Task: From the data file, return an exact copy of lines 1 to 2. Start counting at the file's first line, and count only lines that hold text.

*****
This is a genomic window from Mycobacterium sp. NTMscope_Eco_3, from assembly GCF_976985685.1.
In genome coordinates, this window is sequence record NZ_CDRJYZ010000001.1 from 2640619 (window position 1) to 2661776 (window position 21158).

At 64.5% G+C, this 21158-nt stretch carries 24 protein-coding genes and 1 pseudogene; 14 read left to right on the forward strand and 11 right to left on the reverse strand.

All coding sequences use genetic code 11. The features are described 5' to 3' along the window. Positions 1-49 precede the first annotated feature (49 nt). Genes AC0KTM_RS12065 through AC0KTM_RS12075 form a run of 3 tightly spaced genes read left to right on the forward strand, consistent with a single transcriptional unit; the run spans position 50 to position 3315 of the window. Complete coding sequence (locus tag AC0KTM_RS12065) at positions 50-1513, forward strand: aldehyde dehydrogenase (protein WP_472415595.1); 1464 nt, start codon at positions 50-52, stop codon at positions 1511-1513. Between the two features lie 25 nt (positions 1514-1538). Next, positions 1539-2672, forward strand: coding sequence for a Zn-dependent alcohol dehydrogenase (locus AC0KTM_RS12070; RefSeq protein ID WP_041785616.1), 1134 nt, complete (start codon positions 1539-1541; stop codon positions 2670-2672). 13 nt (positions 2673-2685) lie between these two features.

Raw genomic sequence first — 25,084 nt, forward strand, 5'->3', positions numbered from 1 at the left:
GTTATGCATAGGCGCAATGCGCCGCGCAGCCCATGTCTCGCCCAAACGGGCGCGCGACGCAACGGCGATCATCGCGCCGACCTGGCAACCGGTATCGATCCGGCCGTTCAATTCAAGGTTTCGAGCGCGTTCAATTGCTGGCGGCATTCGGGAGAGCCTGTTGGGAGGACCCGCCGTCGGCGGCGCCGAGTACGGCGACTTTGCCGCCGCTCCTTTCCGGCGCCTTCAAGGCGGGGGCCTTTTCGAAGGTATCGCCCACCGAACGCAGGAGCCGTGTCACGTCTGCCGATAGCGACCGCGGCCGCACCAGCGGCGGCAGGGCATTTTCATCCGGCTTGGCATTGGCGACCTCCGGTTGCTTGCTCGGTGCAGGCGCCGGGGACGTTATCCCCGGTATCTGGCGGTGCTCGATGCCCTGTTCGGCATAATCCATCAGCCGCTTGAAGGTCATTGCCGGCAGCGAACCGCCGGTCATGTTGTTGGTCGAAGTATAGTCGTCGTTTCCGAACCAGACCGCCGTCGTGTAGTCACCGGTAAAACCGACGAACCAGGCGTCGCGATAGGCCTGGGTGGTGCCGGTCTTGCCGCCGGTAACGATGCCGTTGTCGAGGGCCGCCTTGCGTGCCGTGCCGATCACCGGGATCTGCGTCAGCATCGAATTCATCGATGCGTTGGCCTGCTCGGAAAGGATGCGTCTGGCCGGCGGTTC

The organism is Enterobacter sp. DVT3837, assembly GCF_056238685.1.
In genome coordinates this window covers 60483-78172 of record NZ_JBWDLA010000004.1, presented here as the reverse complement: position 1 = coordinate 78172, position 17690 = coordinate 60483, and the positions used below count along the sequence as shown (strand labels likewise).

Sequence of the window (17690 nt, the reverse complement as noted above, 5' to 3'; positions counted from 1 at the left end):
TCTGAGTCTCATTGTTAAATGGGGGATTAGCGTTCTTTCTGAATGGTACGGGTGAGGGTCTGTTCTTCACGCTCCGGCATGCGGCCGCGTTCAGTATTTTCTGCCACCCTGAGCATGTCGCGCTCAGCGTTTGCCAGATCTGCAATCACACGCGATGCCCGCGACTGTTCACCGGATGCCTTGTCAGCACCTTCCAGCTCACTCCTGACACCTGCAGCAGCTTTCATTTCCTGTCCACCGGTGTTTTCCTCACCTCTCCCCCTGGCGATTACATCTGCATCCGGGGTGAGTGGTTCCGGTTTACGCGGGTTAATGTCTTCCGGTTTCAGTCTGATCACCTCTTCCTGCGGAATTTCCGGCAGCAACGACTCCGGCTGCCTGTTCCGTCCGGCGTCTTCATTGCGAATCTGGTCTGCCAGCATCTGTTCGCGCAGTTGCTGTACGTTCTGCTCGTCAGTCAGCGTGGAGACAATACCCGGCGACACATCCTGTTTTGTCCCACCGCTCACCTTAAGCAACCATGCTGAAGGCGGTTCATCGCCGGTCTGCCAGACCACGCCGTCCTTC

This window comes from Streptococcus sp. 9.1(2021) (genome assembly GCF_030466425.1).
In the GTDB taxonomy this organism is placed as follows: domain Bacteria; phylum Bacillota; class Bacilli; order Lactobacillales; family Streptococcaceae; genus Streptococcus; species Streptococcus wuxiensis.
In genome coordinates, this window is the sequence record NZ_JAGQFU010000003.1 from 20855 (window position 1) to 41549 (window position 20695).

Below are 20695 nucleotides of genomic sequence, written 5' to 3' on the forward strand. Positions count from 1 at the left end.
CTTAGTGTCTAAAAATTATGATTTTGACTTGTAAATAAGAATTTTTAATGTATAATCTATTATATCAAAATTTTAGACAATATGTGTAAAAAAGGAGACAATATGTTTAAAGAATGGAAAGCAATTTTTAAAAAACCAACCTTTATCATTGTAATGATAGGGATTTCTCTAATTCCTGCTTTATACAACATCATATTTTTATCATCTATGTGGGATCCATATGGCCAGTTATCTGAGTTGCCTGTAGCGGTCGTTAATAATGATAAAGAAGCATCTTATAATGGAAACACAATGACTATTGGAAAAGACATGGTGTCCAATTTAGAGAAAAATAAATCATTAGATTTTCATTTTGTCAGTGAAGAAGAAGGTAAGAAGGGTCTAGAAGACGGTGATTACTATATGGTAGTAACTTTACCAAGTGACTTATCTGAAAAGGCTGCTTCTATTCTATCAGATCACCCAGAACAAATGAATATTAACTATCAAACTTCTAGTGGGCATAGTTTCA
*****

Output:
This is a genomic window from Mycobacterium sp. NTMscope_Eco_3, from assembly GCF_976985685.1.
In genome coordinates, this window is sequence record NZ_CDRJYZ010000001.1 from 2640619 (window position 1) to 2661776 (window position 21158).